Fire District 2 offers chief position to police sergeant

Dec 8, 2022

Dartmouth’s Fire District 2 may soon have a new permanent chief as a long and contentious hiring process came to a tentative conclusion at the district’s prudential committee meeting on Thursday, Dec. 8.

After interviewing two candidates for the position, the committee voted 2-0 to enter into contract negotiations with Scott Brooks II, a sergeant in the Dartmouth Police Department whose name had not been mentioned among applicants in previous meetings.

Member Ralph Medeiros abstained from the vote.

Committee member Bill Coutu said he was swayed by Brooks’s references, which were said to include recommendations from both of the town’s other fire chiefs, as well as former district 2 chief Tim Andre.

“He has excellent people management skills and he has the backing of the other chiefs,” Coutu said.

Though Brooks has a background in public safety — including roles as a detective, tactical commander of the SWAT team, and use of force instructor — he admitted he had not worked as a firefighter in quite some time.

He said that he had served with Fire District 2 for a “short time” early in his career and with district 1 for some time after, but indicated that he had little experience with fire fighting since becoming a full-time police officer in 2008.

He added that in 2000, he had taken the basic classes required to be a call firefighter, but acknowledged that safety standards had likely changed since then.

The committee had advertised the fire chief position as requiring at least 20 years of experience at a professional fire department, with at least five years in a command role.

After the vote was cast, several audience members loudly protested the decision and were asked to leave the room. Police officers, who had been called to the meeting by District Counsel Anthony Savastano after prior outbursts, stood by to make sure the rowdy constituents exited peacefully.

Despite the committee’s vote to enter contract negotiations with Brooks, the move is not yet a sure thing.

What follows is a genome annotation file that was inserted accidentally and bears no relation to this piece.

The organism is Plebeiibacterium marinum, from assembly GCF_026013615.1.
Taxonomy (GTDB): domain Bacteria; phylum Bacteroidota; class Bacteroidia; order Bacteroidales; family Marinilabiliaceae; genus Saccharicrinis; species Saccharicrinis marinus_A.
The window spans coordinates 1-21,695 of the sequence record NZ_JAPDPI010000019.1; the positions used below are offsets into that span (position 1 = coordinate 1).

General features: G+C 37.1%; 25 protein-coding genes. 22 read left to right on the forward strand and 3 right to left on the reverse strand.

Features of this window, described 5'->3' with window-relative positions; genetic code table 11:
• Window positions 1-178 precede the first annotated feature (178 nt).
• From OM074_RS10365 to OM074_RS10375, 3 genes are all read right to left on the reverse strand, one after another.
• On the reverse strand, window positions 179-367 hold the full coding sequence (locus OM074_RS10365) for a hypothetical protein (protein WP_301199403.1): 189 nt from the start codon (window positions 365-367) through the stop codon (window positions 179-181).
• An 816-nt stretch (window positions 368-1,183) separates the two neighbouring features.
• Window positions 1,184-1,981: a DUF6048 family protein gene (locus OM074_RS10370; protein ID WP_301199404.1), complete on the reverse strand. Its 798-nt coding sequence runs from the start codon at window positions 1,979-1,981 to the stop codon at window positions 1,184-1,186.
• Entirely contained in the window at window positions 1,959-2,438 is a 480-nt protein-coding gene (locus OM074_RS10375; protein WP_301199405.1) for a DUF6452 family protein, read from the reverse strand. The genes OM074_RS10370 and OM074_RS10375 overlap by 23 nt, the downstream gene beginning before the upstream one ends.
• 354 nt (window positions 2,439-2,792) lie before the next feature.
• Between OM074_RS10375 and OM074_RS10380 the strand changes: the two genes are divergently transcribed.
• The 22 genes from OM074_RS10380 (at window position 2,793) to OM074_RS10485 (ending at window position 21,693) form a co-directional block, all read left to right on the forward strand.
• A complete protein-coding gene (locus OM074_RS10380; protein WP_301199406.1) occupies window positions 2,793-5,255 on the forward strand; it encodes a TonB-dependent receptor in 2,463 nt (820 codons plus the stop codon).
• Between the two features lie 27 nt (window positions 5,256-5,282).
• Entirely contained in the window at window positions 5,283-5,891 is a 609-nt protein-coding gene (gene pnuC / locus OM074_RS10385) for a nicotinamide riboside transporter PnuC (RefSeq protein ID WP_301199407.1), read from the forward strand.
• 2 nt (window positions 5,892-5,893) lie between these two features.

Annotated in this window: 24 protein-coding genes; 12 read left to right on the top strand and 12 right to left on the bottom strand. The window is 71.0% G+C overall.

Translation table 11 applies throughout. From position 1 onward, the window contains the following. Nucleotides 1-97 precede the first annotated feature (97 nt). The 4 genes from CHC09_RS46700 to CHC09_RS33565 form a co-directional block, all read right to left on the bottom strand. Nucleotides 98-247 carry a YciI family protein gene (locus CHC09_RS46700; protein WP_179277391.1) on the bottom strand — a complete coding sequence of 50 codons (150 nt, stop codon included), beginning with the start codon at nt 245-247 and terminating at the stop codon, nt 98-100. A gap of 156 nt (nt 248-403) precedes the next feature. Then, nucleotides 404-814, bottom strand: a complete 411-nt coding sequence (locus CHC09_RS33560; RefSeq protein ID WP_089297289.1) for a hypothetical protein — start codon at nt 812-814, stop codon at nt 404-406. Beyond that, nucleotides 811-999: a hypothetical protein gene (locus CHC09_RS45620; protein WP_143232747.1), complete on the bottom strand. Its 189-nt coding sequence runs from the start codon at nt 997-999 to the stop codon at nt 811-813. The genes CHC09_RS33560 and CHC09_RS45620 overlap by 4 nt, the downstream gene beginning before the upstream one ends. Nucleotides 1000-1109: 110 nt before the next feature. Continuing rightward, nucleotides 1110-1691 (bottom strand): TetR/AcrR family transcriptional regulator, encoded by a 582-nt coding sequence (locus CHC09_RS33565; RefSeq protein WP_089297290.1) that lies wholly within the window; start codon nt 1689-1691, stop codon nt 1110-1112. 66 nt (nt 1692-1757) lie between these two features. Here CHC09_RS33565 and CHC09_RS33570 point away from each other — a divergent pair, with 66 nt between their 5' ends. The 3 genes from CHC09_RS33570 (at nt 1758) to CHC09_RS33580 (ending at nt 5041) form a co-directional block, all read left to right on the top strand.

When asked if he would be comfortable taking a salary in the advertised range of $85,000 to $95,000 a year — a major sticking point in negotiations with former acting chief Greg Edgcomb — Brooks was hesitant, but said he would at least like to sit down with the board to discuss it.

Committee chair Bob Bouley added that, unlike at his current job, Brooks would not have the opportunity to work overtime to boost his pay.

“I’m sure you work a lot of overtime hours at this point,” he said. “You won’t be doing that here.”

Brooks was paid a total of $111,529.54 by the Dartmouth Police Department in 2021, including a salary of about $80,000, $17,762 in overtime pay, $4,604 for third-party details, and $7,887 in non-pensionable pay, according to department records.

The only other candidate interviewed for the fire chief position was acting chief Wayne Thomas.

Thomas has led the department since Nov. 18, when Edgcomb was removed from the acting role after implying that he might take legal action against the district for alleged unfair hiring practices.

Thomas previously held the position of deputy chief under Edgcomb for about a year and has worked as a full time firefighter for the district for four years.

Though Edgcomb had also applied for the fire chief position, the committee voted 2-1 during the meeting not to offer him an interview. Another applicant, Kevin Harris, a captain at the Reedy Creek Fire Department in Florida, declined to be interviewed for the position.

The committee will meet in executive session to discuss strategy related to contract negotiations with Brooks, before calling another meeting to offer him the position.